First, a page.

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French parliament debates gay marriage bill

4 min

Controversial proposals to allow gay couples to marry and adopt children came under review Tuesday by France's parliament, which is due to vote on the bill in the coming weeks. Tens of thousands rallied in Paris on Sunday to support the bill.


France’s parliament on Tuesday officially began debating a proposed law to allow same-sex couples to marry and adopt children.

In recent weeks, hundreds of thousands of people have taken to the streets to voice either opposition to or support for a reform that has been championed by Socialist President François Hollande.

Your Pictures: Thousands rally for gay marriage in Paris

The proposed law would allow gay couples to marry and, because of their married status, to adopt children.

But key areas of the bill, which redefines marriage as "contracted between two persons of different sex or of the same sex”, have been dropped in a bid to appease opponents and a clause that would allow same-sex couples access to medically-assisted fertility treatment. Plans to ditch the words "father" and "mother" from official documents – to be replaced by “parent 1” and “parent 2” - have also been removed when it concerns heterosexual couples.

Historic speech?

The debate has sparked heated debate not only across the country, but also in France’s parliament.

In an impassioned speech, Justice Minister Christiane Taubira told parliament as the debate kicked off that introducing gay marriage was "an act of equality".

“We want to know: what will the marriage of homosexual couples take away from heterosexual couples?” Taubira asked, to which several lawmakers replied “nothing”.

The justice minister, who also quoted poetry in her speech, then when on to say that, “we are proud of what we are doing”. French media later hailed the justice minister’s speech as “historic”.

The debate is expected to run until February 10 with a vote due two days later.

Polls suggest that some two-thirds of voters support gay marriage, although the adoption option is less popular. Belgium, Britain, Denmark, Finland, Germany, Iceland, The Netherlands, Norway, Spain and Sweden currently allow gay adoption.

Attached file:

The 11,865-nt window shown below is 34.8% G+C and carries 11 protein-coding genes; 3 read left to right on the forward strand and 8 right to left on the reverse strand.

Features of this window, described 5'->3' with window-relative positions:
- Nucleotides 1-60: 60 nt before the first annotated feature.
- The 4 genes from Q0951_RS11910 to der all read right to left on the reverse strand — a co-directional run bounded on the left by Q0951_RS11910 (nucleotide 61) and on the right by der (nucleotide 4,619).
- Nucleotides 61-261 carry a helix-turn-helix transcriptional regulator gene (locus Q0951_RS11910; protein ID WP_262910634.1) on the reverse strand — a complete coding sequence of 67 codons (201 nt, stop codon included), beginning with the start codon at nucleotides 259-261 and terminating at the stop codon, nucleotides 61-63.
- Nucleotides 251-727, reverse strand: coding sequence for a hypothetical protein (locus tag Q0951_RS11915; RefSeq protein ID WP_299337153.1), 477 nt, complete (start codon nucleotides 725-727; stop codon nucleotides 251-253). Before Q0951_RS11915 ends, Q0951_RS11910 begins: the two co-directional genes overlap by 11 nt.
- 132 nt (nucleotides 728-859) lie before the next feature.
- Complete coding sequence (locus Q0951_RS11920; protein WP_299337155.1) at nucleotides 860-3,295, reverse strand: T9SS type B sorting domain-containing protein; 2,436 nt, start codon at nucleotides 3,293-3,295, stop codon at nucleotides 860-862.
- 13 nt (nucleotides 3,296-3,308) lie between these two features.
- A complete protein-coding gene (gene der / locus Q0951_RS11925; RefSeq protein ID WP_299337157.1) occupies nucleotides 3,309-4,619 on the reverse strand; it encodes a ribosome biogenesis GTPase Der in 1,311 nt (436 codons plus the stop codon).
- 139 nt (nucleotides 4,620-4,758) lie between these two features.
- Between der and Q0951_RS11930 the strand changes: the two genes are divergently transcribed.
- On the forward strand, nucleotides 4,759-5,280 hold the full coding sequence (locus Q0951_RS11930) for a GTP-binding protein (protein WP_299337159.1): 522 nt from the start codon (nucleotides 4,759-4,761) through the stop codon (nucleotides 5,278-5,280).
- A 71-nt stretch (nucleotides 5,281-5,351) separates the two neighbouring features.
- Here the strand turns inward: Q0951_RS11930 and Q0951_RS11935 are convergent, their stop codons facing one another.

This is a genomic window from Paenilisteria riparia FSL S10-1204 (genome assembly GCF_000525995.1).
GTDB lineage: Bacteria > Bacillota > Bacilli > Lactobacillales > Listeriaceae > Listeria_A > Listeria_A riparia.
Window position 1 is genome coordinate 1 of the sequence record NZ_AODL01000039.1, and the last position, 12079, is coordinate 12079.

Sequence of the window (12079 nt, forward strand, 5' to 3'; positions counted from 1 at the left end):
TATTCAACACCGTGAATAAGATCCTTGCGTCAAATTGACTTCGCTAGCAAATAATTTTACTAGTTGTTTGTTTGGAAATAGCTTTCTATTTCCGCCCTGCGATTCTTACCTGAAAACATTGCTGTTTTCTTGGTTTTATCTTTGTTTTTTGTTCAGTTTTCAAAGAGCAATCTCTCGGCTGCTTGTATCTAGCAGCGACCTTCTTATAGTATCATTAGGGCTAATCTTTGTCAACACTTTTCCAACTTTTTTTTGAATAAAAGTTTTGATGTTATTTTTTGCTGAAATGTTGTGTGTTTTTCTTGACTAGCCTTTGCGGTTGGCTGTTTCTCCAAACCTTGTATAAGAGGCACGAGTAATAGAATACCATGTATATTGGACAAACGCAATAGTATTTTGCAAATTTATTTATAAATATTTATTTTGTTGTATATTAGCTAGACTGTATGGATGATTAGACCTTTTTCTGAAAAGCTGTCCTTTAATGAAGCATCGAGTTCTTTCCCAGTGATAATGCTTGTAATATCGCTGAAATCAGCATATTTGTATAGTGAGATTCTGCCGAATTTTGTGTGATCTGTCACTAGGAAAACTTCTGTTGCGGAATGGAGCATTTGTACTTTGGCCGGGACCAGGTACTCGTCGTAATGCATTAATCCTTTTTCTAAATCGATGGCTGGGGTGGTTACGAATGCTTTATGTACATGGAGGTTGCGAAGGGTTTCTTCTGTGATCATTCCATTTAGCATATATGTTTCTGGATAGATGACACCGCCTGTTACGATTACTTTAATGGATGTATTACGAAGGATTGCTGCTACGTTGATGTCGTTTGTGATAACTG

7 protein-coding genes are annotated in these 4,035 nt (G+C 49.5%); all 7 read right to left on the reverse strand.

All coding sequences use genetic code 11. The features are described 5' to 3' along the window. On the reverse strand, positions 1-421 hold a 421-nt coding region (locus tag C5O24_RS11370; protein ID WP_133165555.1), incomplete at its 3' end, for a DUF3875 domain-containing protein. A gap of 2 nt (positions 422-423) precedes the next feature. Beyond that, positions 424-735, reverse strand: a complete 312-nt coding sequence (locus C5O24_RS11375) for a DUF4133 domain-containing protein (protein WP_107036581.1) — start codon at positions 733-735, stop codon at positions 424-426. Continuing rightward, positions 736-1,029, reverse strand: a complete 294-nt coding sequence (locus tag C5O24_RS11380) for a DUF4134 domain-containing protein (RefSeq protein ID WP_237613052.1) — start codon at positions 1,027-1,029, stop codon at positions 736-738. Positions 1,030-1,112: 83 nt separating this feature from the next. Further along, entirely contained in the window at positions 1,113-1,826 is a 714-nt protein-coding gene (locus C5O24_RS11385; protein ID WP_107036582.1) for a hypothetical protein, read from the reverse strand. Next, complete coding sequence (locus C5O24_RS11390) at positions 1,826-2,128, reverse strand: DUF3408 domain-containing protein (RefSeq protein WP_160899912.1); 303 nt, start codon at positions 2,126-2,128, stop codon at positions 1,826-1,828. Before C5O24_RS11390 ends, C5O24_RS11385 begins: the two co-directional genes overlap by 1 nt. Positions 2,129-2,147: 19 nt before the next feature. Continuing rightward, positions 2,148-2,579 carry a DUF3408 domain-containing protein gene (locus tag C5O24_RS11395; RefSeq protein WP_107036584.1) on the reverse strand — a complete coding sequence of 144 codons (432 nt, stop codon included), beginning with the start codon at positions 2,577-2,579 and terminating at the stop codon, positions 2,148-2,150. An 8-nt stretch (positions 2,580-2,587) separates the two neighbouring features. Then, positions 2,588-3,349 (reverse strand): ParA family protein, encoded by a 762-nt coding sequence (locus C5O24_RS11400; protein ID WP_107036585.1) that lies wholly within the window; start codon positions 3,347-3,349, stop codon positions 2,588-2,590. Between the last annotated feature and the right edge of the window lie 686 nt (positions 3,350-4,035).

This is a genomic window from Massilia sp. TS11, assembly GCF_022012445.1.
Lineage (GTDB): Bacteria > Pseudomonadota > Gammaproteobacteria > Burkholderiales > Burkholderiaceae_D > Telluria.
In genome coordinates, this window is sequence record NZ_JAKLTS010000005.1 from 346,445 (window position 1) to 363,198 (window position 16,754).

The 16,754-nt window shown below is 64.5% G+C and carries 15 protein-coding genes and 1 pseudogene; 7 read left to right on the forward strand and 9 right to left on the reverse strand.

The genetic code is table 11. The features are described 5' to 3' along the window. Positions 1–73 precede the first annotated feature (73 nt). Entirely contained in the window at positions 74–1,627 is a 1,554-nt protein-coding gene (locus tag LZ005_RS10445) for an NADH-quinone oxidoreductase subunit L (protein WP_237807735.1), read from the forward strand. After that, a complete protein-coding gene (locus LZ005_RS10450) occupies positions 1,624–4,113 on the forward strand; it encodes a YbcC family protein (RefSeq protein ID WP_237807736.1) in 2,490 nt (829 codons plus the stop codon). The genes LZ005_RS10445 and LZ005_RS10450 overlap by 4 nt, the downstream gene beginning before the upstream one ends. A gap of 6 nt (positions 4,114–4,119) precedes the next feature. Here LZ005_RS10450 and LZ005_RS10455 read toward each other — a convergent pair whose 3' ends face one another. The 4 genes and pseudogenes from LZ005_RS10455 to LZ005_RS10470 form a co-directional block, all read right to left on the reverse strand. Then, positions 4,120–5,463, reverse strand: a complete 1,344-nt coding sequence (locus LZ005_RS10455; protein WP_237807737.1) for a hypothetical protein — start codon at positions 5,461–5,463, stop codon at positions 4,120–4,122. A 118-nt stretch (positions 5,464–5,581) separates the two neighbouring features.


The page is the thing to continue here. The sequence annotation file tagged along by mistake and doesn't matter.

Conservative opposition


The proposed law has exposed a huge gulf of opinion in France. A campaign orchestrated by the Catholic Church and conservative groups steadily gathered momentum throughout the autumn and culminated in a giant protest in Paris two weeks ago.

Somewhere between 340,000 and 800,000 demonstrators flooded the capital in a protest that was at least twice the size of a pro-gay marriage march staged a fortnight later.

In September, Cardinal Philippe Barbarin, the archbishop of Lyon, claimed the government's plans to redefine the concept of marriage would open the door to incest and polygamy.

That prompted Bertrand Delanoe, the mayor of Paris and one of France's few openly gay politicians, to say the elderly cleric must have "flipped his lid."

Similar withering criticism was directed at Serge Dassault, a prominent industrialist who suggested the French would die out after being consumed by the same decadence that led to the fall of ancient Greece.

"We'll have a land of homos," Dassault claimed. "And then in 10 years there will be no-one left. It's stupid."

Lesbian kiss

Julia Pistolesi and Auriane Susini kiss in front of shocked anti-gay marriage protesters. Photo Gérard Julien/ AFP.
Julia Pistolesi and Auriane Susini kiss in front of shocked anti-gay marriage protesters. Photo Gérard Julien/ AFP.

The movement in support of gay marriage has been less vocal - but did produce the iconic image of a lesbian couple kissing in front of opponents of the planned legislation, snapped by AFP photographer Gérard Julien.

Throughout the turmoil, Hollande has been relatively quiet on the issue, although his girlfriend Valérie Trierweiler, a keen supporter of the bill, has revealed that the president will be attending marriages of gay friends once the legislation is passed.

The bill is expected to pass by the middle of this year, as the Socialists enjoy an outright majority in parliament and the proposed reform is supported by the Greens, Communists and some centrists.

Parliamentary opponents of the legislation have introduced some 5,000 amendments, but this tactic is not thought likely to delay or dilute the legislation.

(FRANCE 24 with wires)

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